The reason capital campaigns are so named is because raising some factor more than an organization's annual budget (which is generally part of what defines a capital campaign) takes time. Maintaining momentum, knowing where the organization stands as time marches on, and what to do differently in each stage of a campaign is what makes for success. And the key to an effective campaign is a plan.
Someone who has been through a campaign before, someone who knows how to perceive the "lay of land" (in this case, who are the prospects, what do they care about, how much can they give, what will motivate them to do so, etc.) and someone who can galvanize others (in other words, a leader) is needed to develop a plan that will carry the organization through from alpha to omega in the process. Needless to say, this plan must be strategic and visionary - in other words, it must consider the big picture and the long range. It also must be flexible, identifying key indicators that call for this option or that. It must also have milestones so everyone involved can see what progress is being made and that trigger certain activities from specified people.
In my friend's case, the lack of a campaign plan became clear to me because of several things she mentioned: 1) they were moving into "Phase 2" of the campaign, 2) they were beginning the public appeal process, from which they expected to raise $250-500k, and 3) they still needed to raise a third of the total. For starters, most campaigns have three or more fundraising phases, the last of which is the public appeal. This may seem counterintuitive: why wouldn't you want to let as many people know about the campaign as early as possible so you could raise money from as many people as you can? Well, the reason is that most campaigns raise the largest amount of funds from a few major donors. For example, my friend's $15M campaign has already raised $10M, and only about 20 people have committed funds so far. This is pretty typical.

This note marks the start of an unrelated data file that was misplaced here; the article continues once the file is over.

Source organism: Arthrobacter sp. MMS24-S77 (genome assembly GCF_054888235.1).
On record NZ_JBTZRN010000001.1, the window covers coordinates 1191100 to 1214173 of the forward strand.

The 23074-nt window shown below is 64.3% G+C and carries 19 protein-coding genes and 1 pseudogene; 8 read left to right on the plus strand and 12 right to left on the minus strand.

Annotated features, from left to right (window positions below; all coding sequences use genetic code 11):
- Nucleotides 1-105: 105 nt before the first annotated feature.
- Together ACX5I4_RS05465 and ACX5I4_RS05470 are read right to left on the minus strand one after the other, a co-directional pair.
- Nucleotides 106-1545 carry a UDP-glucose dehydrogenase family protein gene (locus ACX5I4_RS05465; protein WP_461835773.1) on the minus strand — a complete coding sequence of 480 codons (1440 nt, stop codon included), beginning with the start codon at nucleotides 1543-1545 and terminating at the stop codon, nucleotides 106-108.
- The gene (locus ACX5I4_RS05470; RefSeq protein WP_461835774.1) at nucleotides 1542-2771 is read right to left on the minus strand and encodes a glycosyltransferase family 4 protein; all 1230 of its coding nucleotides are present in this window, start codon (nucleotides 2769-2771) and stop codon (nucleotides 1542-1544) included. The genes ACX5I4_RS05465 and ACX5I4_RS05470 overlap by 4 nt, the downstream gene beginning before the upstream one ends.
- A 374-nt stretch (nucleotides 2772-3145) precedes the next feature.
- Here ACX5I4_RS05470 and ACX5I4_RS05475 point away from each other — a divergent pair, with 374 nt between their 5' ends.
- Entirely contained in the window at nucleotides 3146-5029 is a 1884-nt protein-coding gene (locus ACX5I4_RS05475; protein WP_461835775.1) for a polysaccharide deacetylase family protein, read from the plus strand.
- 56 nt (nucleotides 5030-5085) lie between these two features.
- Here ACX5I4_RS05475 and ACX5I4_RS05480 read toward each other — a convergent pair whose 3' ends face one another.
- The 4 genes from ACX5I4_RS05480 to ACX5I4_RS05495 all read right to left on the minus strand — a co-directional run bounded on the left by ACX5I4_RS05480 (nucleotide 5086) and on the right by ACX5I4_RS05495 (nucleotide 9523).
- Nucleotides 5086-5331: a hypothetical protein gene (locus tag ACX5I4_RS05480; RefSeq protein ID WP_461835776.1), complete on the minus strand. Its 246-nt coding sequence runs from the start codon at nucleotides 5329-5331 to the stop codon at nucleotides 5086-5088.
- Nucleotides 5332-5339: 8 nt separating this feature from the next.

Also, the "public appeal" raises the smallest dollar amount, but involves the largest number of people. Because of this, it signals the time to make a big public announcement of the campaign. And this takes place when the overall success of the campaign is assured. (No organization wants to face the reputation crusher of a campaign announced that doesn't reach its goal or fails altogether!) It is a very important phase, galvanizing the entire community around the cause, but it should not be announced prematurely - whether by email or snail mail or any other tactic.
Finally, when my friend told me her organization still needed to raise a third of their total (~$5 million), but that they were starting the public appeal from which they expected $250-500k, it was clear that the overall logic and sequencing of the campaign had not been worked out. When a campaign plan is weak or missing, a common result will be debates over the merits of tactics, instead of evaluating them based on a common understanding of the campaign's phases and overall momentum. These debates can degenerate into full-on conflict if the organization doesn't address the underlying issue - and fast.
There are plenty of fabulous new ways to raise money these days - and discussing the merits and options among them is a great idea. However, one thing hasn't changed and isn't likely to: raising big money is a big undertaking and requires big leadership with a big-thinking plan. That's why a capital campaign is still just that - a campaign.